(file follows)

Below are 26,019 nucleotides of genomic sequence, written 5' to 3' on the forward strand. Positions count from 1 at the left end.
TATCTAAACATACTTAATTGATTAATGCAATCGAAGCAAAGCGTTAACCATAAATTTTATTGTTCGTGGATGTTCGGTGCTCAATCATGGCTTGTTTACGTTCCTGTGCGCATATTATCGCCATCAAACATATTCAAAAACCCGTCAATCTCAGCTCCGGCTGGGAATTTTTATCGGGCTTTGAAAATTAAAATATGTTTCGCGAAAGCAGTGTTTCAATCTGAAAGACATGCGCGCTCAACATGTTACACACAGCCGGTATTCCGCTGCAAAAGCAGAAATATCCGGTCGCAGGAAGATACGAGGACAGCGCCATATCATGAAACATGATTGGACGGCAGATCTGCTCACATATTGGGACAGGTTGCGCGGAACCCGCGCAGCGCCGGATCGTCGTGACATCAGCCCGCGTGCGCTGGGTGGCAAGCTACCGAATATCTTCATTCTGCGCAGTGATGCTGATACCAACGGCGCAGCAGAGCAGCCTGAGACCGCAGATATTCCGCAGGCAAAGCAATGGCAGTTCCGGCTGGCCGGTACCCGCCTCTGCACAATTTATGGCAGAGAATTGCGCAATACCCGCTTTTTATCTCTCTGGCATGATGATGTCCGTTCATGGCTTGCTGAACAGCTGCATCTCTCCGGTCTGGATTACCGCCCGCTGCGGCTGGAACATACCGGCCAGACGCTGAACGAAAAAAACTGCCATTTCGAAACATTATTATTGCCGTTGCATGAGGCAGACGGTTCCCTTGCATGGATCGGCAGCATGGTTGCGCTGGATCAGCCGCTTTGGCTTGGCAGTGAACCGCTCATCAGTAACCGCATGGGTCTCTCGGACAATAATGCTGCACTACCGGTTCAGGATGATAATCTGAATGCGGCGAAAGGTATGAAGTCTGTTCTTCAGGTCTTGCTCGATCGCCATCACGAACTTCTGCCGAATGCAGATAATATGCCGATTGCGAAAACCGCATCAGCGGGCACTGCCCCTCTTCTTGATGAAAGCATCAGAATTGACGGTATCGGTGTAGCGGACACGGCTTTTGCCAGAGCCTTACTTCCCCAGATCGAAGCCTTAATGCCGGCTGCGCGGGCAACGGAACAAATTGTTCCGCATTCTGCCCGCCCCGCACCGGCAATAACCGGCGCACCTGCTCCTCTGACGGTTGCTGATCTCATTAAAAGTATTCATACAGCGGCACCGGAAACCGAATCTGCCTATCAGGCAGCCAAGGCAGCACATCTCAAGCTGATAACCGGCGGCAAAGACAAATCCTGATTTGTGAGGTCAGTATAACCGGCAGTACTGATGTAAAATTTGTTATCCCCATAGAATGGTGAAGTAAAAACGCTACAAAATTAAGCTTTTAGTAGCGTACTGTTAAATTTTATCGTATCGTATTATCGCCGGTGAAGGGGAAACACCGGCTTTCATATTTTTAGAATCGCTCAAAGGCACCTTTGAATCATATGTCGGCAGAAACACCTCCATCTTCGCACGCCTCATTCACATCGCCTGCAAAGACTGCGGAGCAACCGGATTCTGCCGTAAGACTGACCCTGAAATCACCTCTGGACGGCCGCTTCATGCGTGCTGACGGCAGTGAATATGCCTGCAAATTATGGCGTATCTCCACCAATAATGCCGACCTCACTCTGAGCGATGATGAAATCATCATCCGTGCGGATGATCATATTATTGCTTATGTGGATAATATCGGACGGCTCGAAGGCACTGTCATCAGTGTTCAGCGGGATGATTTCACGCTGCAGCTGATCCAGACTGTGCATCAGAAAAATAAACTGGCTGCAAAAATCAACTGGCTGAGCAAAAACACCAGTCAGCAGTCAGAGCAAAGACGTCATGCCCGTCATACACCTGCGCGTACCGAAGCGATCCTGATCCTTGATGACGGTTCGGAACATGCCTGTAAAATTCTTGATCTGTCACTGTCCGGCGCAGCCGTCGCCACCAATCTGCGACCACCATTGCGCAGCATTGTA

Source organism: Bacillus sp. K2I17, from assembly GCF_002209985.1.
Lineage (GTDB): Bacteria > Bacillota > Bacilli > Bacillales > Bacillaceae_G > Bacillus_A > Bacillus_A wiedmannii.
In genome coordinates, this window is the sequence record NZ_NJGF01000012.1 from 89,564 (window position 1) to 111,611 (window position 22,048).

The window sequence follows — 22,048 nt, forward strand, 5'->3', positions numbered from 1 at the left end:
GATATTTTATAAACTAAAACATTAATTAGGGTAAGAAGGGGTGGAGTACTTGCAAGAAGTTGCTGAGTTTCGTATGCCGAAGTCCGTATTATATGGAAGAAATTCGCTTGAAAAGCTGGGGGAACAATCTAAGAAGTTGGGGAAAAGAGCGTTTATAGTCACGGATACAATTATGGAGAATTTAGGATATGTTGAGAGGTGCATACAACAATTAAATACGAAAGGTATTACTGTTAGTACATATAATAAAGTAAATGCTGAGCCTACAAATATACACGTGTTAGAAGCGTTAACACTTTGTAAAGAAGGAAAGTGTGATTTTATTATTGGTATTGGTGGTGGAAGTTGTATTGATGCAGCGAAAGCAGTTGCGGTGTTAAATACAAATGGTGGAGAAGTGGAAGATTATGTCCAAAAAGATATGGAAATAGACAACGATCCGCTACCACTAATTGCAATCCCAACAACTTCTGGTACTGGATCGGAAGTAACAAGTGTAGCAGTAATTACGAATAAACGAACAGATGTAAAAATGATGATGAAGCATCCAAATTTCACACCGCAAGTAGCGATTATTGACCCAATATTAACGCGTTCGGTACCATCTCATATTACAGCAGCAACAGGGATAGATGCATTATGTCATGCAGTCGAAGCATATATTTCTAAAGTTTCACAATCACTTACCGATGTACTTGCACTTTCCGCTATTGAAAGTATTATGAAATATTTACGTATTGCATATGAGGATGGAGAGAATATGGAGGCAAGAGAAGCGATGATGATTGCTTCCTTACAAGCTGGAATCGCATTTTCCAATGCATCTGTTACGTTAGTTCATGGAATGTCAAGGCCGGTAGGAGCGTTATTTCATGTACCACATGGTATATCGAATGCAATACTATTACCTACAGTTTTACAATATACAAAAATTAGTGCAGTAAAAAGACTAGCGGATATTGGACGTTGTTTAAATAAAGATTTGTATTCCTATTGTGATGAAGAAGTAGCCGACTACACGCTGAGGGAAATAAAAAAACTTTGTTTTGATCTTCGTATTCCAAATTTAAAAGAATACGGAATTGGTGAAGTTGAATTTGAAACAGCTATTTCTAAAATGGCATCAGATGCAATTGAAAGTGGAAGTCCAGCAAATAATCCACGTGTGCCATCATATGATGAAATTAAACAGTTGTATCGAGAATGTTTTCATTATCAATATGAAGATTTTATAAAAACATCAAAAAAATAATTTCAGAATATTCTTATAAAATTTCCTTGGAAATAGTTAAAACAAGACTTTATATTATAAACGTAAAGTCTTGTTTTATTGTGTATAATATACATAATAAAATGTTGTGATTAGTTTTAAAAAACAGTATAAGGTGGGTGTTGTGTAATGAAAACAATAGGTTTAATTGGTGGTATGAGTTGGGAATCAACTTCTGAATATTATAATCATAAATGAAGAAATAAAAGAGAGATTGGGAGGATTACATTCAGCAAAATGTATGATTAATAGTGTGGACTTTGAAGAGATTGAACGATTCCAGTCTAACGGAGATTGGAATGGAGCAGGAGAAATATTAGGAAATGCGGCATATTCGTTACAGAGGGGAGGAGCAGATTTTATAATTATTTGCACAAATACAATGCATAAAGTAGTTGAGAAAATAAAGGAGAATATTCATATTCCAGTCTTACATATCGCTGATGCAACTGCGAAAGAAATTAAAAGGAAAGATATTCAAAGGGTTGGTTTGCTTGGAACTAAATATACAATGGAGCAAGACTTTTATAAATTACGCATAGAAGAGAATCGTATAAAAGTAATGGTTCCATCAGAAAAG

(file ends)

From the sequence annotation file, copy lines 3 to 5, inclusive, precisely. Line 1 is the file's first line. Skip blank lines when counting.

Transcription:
Source organism: Bacillus sp. K2I17, from assembly GCF_002209985.1.
Lineage (GTDB): Bacteria > Bacillota > Bacilli > Bacillales > Bacillaceae_G > Bacillus_A > Bacillus_A wiedmannii.
In genome coordinates, this window is the sequence record NZ_NJGF01000012.1 from 89,564 (window position 1) to 111,611 (window position 22,048).